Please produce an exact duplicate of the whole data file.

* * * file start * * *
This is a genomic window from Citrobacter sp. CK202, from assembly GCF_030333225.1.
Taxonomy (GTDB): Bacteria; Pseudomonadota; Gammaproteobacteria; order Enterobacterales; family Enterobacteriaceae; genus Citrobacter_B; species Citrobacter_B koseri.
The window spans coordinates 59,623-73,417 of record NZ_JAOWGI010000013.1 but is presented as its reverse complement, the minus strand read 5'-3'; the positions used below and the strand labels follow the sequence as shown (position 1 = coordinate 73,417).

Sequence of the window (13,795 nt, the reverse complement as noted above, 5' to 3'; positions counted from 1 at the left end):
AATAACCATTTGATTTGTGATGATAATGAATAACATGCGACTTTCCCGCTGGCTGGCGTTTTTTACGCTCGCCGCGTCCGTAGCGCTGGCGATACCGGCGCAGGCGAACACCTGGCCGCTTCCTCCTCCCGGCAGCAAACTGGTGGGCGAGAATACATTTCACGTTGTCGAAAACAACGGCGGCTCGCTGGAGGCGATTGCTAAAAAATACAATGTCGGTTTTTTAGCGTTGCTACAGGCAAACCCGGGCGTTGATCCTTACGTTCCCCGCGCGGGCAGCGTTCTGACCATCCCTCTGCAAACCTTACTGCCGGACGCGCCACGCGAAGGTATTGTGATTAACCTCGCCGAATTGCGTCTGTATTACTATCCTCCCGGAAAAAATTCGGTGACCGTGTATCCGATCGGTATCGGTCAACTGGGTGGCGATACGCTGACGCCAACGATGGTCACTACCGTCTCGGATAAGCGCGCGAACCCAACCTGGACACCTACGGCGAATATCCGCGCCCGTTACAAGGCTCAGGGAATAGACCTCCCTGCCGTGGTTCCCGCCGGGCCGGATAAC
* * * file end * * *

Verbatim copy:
This is a genomic window from Citrobacter sp. CK202, from assembly GCF_030333225.1.
Taxonomy (GTDB): Bacteria; Pseudomonadota; Gammaproteobacteria; order Enterobacterales; family Enterobacteriaceae; genus Citrobacter_B; species Citrobacter_B koseri.
The window spans coordinates 59,623-73,417 of record NZ_JAOWGI010000013.1 but is presented as its reverse complement, the minus strand read 5'-3'; the positions used below and the strand labels follow the sequence as shown (position 1 = coordinate 73,417).

Sequence of the window (13,795 nt, the reverse complement as noted above, 5' to 3'; positions counted from 1 at the left end):
AATAACCATTTGATTTGTGATGATAATGAATAACATGCGACTTTCCCGCTGGCTGGCGTTTTTTACGCTCGCCGCGTCCGTAGCGCTGGCGATACCGGCGCAGGCGAACACCTGGCCGCTTCCTCCTCCCGGCAGCAAACTGGTGGGCGAGAATACATTTCACGTTGTCGAAAACAACGGCGGCTCGCTGGAGGCGATTGCTAAAAAATACAATGTCGGTTTTTTAGCGTTGCTACAGGCAAACCCGGGCGTTGATCCTTACGTTCCCCGCGCGGGCAGCGTTCTGACCATCCCTCTGCAAACCTTACTGCCGGACGCGCCACGCGAAGGTATTGTGATTAACCTCGCCGAATTGCGTCTGTATTACTATCCTCCCGGAAAAAATTCGGTGACCGTGTATCCGATCGGTATCGGTCAACTGGGTGGCGATACGCTGACGCCAACGATGGTCACTACCGTCTCGGATAAGCGCGCGAACCCAACCTGGACACCTACGGCGAATATCCGCGCCCGTTACAAGGCTCAGGGAATAGACCTCCCTGCCGTGGTTCCCGCCGGGCCGGATAAC